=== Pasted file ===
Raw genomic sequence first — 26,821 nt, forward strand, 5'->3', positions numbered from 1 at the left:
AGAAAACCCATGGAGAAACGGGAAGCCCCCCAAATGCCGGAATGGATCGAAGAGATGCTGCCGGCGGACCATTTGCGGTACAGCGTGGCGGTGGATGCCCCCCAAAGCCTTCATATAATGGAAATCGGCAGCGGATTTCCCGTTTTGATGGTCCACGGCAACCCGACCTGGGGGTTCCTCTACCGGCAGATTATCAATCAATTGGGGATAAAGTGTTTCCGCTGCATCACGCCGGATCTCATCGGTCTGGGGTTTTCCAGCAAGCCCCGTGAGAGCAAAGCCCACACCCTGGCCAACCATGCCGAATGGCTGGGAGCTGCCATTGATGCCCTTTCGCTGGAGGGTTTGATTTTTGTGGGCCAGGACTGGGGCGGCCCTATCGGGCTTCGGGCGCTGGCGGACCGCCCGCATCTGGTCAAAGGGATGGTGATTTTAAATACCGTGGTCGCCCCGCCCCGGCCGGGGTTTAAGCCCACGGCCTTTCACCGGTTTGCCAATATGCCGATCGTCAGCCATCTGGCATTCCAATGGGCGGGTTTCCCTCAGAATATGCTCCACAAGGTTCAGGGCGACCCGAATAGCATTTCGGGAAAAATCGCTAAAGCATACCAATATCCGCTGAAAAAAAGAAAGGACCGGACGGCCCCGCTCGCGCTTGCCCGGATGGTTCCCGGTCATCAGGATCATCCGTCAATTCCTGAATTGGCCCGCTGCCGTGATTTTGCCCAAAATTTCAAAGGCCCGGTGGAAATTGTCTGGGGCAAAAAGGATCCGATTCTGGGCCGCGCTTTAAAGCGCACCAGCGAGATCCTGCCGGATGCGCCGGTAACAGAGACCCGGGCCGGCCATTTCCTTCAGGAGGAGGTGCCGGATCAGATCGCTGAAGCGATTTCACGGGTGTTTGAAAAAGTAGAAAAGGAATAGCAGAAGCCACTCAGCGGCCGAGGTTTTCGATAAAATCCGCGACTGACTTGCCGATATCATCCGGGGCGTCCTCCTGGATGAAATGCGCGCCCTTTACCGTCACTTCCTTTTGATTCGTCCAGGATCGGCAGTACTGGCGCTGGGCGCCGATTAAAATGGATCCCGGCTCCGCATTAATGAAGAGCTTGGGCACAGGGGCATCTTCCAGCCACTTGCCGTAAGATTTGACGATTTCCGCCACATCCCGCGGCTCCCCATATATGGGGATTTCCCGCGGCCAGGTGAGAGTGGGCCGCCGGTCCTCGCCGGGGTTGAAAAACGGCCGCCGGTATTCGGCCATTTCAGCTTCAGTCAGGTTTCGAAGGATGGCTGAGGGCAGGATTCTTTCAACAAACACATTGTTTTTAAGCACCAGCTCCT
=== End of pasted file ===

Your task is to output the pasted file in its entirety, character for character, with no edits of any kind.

Raw genomic sequence first — 26,821 nt, forward strand, 5'->3', positions numbered from 1 at the left:
AGAAAACCCATGGAGAAACGGGAAGCCCCCCAAATGCCGGAATGGATCGAAGAGATGCTGCCGGCGGACCATTTGCGGTACAGCGTGGCGGTGGATGCCCCCCAAAGCCTTCATATAATGGAAATCGGCAGCGGATTTCCCGTTTTGATGGTCCACGGCAACCCGACCTGGGGGTTCCTCTACCGGCAGATTATCAATCAATTGGGGATAAAGTGTTTCCGCTGCATCACGCCGGATCTCATCGGTCTGGGGTTTTCCAGCAAGCCCCGTGAGAGCAAAGCCCACACCCTGGCCAACCATGCCGAATGGCTGGGAGCTGCCATTGATGCCCTTTCGCTGGAGGGTTTGATTTTTGTGGGCCAGGACTGGGGCGGCCCTATCGGGCTTCGGGCGCTGGCGGACCGCCCGCATCTGGTCAAAGGGATGGTGATTTTAAATACCGTGGTCGCCCCGCCCCGGCCGGGGTTTAAGCCCACGGCCTTTCACCGGTTTGCCAATATGCCGATCGTCAGCCATCTGGCATTCCAATGGGCGGGTTTCCCTCAGAATATGCTCCACAAGGTTCAGGGCGACCCGAATAGCATTTCGGGAAAAATCGCTAAAGCATACCAATATCCGCTGAAAAAAAGAAAGGACCGGACGGCCCCGCTCGCGCTTGCCCGGATGGTTCCCGGTCATCAGGATCATCCGTCAATTCCTGAATTGGCCCGCTGCCGTGATTTTGCCCAAAATTTCAAAGGCCCGGTGGAAATTGTCTGGGGCAAAAAGGATCCGATTCTGGGCCGCGCTTTAAAGCGCACCAGCGAGATCCTGCCGGATGCGCCGGTAACAGAGACCCGGGCCGGCCATTTCCTTCAGGAGGAGGTGCCGGATCAGATCGCTGAAGCGATTTCACGGGTGTTTGAAAAAGTAGAAAAGGAATAGCAGAAGCCACTCAGCGGCCGAGGTTTTCGATAAAATCCGCGACTGACTTGCCGATATCATCCGGGGCGTCCTCCTGGATGAAATGCGCGCCCTTTACCGTCACTTCCTTTTGATTCGTCCAGGATCGGCAGTACTGGCGCTGGGCGCCGATTAAAATGGATCCCGGCTCCGCATTAATGAAGAGCTTGGGCACAGGGGCATCTTCCAGCCACTTGCCGTAAGATTTGACGATTTCCGCCACATCCCGCGGCTCCCCATATATGGGGATTTCCCGCGGCCAGGTGAGAGTGGGCCGCCGGTCCTCGCCGGGGTTGAAAAACGGCCGCCGGTATTCGGCCATTTCAGCTTCAGTCAGGTTTCGAAGGATGGCTGAGGGCAGGATTCTTTCAACAAACACATTGTTTTTAAGCACCAGCTCCT